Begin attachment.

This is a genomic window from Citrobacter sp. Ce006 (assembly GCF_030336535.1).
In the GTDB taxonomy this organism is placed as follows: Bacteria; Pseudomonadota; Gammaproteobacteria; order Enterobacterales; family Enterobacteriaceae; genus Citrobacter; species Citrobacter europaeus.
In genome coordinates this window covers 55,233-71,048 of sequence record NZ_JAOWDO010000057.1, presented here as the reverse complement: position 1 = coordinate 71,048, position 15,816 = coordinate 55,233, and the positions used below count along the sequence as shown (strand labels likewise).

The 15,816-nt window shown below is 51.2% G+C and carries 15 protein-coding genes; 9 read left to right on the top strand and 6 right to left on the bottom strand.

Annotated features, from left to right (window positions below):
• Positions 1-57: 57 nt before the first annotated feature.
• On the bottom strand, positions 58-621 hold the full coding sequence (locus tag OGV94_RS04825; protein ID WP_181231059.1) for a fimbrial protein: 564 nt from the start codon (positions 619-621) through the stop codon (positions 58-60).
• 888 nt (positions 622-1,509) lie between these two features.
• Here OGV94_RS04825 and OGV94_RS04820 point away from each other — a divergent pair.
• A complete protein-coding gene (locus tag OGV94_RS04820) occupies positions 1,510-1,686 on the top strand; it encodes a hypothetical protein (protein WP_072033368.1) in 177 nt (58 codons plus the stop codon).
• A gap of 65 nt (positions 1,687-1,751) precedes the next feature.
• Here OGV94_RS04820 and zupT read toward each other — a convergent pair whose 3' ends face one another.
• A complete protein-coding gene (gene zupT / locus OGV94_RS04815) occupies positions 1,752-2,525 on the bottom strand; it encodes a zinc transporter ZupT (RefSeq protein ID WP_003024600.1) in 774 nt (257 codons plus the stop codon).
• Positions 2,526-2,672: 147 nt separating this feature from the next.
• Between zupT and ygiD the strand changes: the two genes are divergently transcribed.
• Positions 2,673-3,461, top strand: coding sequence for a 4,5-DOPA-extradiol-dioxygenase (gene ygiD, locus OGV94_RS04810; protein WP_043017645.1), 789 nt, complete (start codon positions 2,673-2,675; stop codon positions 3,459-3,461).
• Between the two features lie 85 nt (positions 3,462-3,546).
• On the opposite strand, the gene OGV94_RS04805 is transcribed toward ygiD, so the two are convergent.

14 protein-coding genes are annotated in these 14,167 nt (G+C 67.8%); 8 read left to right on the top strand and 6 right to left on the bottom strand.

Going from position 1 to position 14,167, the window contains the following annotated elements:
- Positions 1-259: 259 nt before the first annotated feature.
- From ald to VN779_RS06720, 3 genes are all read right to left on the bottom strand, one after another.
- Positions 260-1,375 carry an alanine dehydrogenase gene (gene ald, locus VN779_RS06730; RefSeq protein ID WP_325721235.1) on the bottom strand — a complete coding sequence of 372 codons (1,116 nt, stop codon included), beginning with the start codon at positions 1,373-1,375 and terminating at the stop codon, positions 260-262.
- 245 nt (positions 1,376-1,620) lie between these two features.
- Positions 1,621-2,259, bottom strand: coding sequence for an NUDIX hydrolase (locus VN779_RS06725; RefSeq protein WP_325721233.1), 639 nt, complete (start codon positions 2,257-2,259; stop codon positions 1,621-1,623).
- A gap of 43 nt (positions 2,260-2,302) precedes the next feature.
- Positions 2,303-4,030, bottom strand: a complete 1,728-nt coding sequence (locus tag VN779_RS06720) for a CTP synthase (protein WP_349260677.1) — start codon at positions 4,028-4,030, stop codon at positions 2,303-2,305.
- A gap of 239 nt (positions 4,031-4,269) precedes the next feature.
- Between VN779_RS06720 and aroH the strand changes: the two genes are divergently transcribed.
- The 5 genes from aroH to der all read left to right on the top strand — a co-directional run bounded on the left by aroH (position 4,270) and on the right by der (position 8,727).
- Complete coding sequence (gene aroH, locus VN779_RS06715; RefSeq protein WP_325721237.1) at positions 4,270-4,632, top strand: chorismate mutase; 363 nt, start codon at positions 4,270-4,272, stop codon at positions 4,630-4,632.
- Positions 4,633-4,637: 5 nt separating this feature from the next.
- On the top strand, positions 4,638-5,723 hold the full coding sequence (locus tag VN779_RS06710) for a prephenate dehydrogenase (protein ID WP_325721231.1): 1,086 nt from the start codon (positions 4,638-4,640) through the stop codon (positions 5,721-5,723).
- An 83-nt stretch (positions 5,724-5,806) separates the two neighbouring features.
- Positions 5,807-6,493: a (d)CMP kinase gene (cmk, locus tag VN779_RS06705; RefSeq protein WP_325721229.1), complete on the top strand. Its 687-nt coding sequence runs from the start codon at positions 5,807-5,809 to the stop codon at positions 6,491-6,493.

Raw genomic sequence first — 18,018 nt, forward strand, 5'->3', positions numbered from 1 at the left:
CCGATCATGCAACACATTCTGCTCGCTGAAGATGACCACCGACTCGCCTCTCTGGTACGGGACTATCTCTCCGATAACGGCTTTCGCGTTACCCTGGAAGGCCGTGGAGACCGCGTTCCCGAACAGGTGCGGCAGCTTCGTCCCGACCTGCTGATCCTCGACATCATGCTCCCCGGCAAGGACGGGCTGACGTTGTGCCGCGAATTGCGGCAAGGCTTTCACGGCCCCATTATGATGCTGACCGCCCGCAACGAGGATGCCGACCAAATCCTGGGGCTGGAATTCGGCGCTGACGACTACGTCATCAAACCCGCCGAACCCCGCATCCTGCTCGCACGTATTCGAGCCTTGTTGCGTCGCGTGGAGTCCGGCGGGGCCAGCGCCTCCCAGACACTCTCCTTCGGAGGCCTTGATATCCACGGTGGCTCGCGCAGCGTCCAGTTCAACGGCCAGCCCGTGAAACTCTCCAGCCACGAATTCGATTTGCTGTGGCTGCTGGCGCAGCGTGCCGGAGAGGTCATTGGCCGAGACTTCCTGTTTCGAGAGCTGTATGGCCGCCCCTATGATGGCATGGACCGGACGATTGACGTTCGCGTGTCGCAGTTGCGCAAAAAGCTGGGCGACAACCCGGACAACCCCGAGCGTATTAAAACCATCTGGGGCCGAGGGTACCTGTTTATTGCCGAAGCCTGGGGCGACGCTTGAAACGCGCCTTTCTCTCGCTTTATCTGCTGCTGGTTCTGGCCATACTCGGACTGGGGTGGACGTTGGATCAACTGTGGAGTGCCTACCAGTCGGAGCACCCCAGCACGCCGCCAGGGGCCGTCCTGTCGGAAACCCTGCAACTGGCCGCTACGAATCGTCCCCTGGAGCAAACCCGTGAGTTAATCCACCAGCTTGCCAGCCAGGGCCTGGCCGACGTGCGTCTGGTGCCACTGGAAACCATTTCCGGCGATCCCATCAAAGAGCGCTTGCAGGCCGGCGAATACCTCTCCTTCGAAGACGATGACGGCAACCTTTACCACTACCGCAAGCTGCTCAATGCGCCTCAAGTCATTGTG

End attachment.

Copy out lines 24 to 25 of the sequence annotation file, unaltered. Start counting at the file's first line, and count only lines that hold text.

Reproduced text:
- 245 nt (positions 1,376-1,620) lie between these two features.
- Positions 1,621-2,259, bottom strand: coding sequence for an NUDIX hydrolase (locus VN779_RS06725; RefSeq protein WP_325721233.1), 639 nt, complete (start codon positions 2,257-2,259; stop codon positions 1,621-1,623).